Dropoffs are other great spots to try a jig-and-pig. Neutral pike often lay in deep water, just off shallow banks or weedbeds. Compared to jerkbaits or crankbaits, a jig-and-pig can hug the edge of the dropoff without losing contact of the spot pike are most likely to be. Even a spoon, which can be fluttered down a dropoff, pulls away from the ledge. If the water is clear, you may be able to control the jig-and-pig visually. If the water is colored or visibility is challenged by rain or dark skies, you can feel a jig-and-pig as is scoots along the bottom and drops off the ledge.
What rods I use depends in part on how I got to wherever I fish for pike. A fly-in trip gets different equipment than a drive-to-the-end of the road trip. One-piece rods get the nod for an end-of-the road trip. Two-piece rods, because they are easier to put in a shorter rod tube, meet the need of a fly-in trip. That said, I have four rods I use for jig-and-pig pike; two are Pete Maina musky rods from Bass Pro Shop, though Bass Pro no longer markets the rods with Pete’s name attached, and St. Croix rods.
All rods are 7-footers. That length lets me cast a long way if I need to. And these rods have lots of backbone to drive a hook home, even if the hit comes at the end of a 70-foot cast.
My favorite reels are Diawa Millionaires. There are lots of quality reels available to pike anglers. Large arbor reels, like the Millionaires, take up more line on a single revolution than smaller reels. If a big fish grabs my jig and heads toward the boat, l like to be able to match the speed of the on-coming pike and large arbor reels facilitate a fast retrieve.
For all my trophy pike fishing, I spool my reels with 50-pound test Ultra-Braid. Braided line, in the last decade or so, has improved in casting quality. I add a leader of 20- or 30-pound fluorocarbon like Silver Thread. Sometimes I add a wire leader.
Jigs come in infinite variety. Football style jig heads are oblong with the widest axis perpendicular to the hook shank. The idea of a football style jig is the broad head prevents the jig from wedging in the rocks. Swimming head jigs have tapered heads with the eye pointed upward. The idea here is to allow the pointed head to maneuver between weeds. For pike, I prefer the Esox Cobra jigs. Like football heads, they are wide enough to minimize, not prevent, dropping between rocks. And the broad head creates a side-to-side movement for a swimming retrieve.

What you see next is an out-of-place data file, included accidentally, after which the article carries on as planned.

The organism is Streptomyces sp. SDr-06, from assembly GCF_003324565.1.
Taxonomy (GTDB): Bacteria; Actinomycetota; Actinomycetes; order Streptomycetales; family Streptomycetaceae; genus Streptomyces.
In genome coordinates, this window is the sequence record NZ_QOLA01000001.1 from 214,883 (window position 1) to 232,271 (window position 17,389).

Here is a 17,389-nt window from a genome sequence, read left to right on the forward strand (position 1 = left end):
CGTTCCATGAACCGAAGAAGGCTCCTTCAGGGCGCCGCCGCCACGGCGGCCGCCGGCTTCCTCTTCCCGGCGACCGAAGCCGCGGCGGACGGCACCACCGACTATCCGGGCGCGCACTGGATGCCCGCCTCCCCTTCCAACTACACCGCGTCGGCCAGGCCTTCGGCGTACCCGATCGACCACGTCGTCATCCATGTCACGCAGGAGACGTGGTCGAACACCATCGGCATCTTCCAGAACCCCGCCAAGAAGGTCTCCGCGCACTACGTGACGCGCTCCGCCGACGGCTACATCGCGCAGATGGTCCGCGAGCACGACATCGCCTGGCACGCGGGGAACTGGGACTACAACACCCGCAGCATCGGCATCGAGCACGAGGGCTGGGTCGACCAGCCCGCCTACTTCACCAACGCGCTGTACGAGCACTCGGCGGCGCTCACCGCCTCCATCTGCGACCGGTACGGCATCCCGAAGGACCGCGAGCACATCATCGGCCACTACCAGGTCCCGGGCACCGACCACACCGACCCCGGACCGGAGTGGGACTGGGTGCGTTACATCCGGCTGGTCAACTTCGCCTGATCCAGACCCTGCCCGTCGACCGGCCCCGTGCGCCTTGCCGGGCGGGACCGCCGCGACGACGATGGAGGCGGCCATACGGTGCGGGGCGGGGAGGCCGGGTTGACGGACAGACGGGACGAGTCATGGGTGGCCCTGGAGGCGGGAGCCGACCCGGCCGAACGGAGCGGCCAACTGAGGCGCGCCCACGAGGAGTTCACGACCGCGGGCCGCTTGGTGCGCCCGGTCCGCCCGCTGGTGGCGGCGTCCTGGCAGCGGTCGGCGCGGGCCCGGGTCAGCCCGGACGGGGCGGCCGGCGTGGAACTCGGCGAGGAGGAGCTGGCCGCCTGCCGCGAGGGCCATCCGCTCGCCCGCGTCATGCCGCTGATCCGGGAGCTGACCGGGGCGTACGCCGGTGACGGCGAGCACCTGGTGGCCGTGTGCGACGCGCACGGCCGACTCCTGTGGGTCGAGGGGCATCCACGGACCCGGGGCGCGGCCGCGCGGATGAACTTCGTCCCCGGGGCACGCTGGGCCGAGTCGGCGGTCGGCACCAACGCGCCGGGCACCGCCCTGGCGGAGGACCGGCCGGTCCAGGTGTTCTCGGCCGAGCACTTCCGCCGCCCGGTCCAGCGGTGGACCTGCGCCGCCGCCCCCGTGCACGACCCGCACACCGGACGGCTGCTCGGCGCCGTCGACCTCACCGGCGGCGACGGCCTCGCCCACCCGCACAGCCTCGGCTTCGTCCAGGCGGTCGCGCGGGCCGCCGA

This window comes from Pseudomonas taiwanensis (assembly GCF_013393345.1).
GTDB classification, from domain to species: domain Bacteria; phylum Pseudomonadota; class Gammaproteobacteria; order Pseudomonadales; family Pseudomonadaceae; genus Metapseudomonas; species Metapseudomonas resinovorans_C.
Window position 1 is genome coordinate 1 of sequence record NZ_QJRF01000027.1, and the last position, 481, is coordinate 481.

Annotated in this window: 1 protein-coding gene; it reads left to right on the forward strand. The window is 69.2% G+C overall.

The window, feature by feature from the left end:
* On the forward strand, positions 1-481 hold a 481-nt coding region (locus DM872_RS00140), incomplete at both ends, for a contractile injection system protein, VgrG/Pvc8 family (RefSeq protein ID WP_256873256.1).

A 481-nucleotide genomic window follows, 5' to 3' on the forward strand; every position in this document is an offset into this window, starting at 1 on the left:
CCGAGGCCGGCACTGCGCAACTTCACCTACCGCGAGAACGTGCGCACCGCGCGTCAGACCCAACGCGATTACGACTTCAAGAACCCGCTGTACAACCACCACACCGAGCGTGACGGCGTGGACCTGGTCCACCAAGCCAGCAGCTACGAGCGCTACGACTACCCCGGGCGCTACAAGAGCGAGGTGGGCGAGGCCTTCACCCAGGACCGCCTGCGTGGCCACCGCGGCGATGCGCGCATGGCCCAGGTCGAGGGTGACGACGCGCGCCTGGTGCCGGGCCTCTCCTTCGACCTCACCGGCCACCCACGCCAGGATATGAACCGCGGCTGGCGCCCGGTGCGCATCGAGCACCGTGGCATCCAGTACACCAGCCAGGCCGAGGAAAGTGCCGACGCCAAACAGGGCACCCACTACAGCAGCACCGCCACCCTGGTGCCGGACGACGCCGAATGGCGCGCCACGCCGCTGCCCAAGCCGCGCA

Silicone skirts work better than other varieties. Unlike rubber, the fibers of silicone skirts do not stick together on hot days or after a week in a tackle box. Vinyl skirts are not as “alive” as silicone skirts.
Pork chunk trailers work great on a jig-and-pig combo. In the last decade or so, I have relied on soft plastic trailers. Lots of manufacturers produce quality soft plastics. Examples include Yum’s Wolly Bug or Big Show Craw.
Colors make a difference. My rules for color selections, applying not only to jig-and-pig combos, are: 1) bright days and clear water, a natural or translucent color; 2) cloudy days and stained water, a bright color; 3) contrasting colors between the jig skirt and trailer. I usually use a brighter color skirt and a darker color trailer.
Nearing the end of our trip with Anderson Clipping, Mike Quinn and I were dragging pike up to 10-pounds out of a shallow weed bed. Hoping to catch a larger fish, I picked up my rod with a jig-and-pig. First cast into the weeds, a larger fish than we had seen for several hours came toward my offering in a mad dash. As the jig dropped off the weeds, the trophy pike grabbed it – battle on. A 43-inch fish.
If a jig-and-pig is not in your combination of pike attractors, perhaps you should reconsider.
Last updated on March 12, 2018